i. Material Division (S-8): Material Control Division designed and constructed storage bins for placement on SMVDS cabinets to maximize storage space, implemented the aviation depot level repairables program, reorganized Main II storerooms for accountability and location accuracy, separated the shipping and receiving functions to better account for material shipped and received, and implemented a rudimentary shelf-life program. During the Indian Ocean deployment Material Control provided outstanding support to the ship and air wing and participated in 31 underway replenishments. Material Control accomplished more this year with fewer personnel than was accomplished in previous years.

 

j. Surface Support Division (S-9): The Surface Support Division continued to provide the most comprehensive customer service known to any Navy ship in history. Not only has it provided outstanding service in areas of requisitioning and file documentation, but also in CASREP tracking and open purchase contracting. During EISRA 85, S-9 served as the focal point for transactions passed off-ship to NSD Yokosuka. This liaison enabled the ship to enjoy greater service along with an increase in the number of filled requisitions. Divisional Supply Petty Officer training expanded to include familiarization with the RT SUADPS terminal. The pre-planned stages were set for Logistics Support Center implementation in mid-year 1986. This new facet of support will enhance customer service by providing a centralized shipboard, technical library. It has been a big year for the S-9 Division with it only getting better in the months to follow.

 

3. ENGINEERING DEPARTMENT:

 

Major casualties/repairs which occurred in 1985 included No. 3 main

\ngine in July which suffered a major lube oil leak while underway in the Indian Ocean. Ruptured piping was repaired by R Division. Aft steam heat drain auxiliary air ejector condenser emergency repairs resulted in saving several thousand gallons of feed water daily and greatly reduced load on ship's evaporators. On 28 February repaired a 6-inch fire main valve in the starboard evaporator in 3 hours avoiding any disruptions to flight operations.

 

             Replaced 14 Ellison doors throughout the engineering plant in October 1985. Hydraulics shop retentioned No. 3 elevator cables, repaired No. 3 winch 16 times, Repaired No. 1 and No. 3 conveyors 6 times and completed approximately 4,000 cycles on ship's aircraft elevators. Steam Heat shop completed approximately 2,000 trouble calls, and made extensive repairs to galley equipment as well as laundry equipment. Steam Heat also overhauled port and starboard ship's whistles twice, rebuilt approximately 30 hot water heaters and maintained catapult steam system. Air compressor and Fire Pump shop overhauled Nos. 3, 16, 10 and 20 fire and flushing pumps.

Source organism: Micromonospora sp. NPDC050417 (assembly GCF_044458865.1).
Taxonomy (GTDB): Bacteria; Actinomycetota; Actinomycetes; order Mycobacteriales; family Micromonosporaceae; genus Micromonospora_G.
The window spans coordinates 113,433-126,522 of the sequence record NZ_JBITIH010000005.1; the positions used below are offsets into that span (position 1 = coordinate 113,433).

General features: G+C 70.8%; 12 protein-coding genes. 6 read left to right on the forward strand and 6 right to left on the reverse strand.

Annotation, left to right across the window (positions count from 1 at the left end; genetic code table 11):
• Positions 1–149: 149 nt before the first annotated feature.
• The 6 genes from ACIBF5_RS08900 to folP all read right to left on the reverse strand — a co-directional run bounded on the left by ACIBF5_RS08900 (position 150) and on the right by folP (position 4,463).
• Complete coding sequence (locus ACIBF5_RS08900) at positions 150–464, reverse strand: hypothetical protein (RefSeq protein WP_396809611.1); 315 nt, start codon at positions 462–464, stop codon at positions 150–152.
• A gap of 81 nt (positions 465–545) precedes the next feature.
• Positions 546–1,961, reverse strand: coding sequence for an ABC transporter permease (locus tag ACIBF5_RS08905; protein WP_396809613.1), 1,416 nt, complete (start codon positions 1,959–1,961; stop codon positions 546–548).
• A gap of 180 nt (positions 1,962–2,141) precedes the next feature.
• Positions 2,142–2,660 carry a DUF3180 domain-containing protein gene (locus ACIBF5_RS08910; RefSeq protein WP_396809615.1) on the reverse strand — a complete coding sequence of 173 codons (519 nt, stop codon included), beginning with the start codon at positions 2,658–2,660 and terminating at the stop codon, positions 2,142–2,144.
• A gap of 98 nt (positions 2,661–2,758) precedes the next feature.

Overhauled Nos. 9, 10, 11, and 12 high pressure air compressors, No. 1 medium pressure air compressor, and supplied the ship with the Rated Sailor of the Year. Air Conditioning and Refrigeration shop overhauled Nos. 2, 4, 6 and 7 A/C plants, Nos. 2.and 3 chilled water pumps and performed major repairs to Nos. 3 and 5 A/C plants. Also overhauled were Nos. 1, 2, 3, 4 and 5 A/C salt water pumps and forward chill box. All A/C plants’ purge units were repaired and automatic controls set. Diesel shop overhauled port motor whaleboat and ran aft emergency diesel 216, 415 hours and forward emergency diesel 383, 694 hours.

 

             Diesel shop also maintained Captain's gig and Officer motor boat. The Machine shop engraved over 5,900 pieces of work and also machined over 1,500 jobs. 02N2 shop overhauled No. 202 storage tank vacuum pump and No. 1 R-22 reefer unit which was eventually replaced. Also overhauled were No. 1 N2 cryogenic pump and No. 2 R-22 unit. Completed 6,000 hours maintenance on Nos. 5, 6 and 7 HP air compressors and 2,000 hours on No. 4 HP air compressor. With the help of SRF Yokosuka Engineering accomplished the rebuilding of 18 SSTG's bearings and the repair of xcessive gland sealing steam to the HP turbine.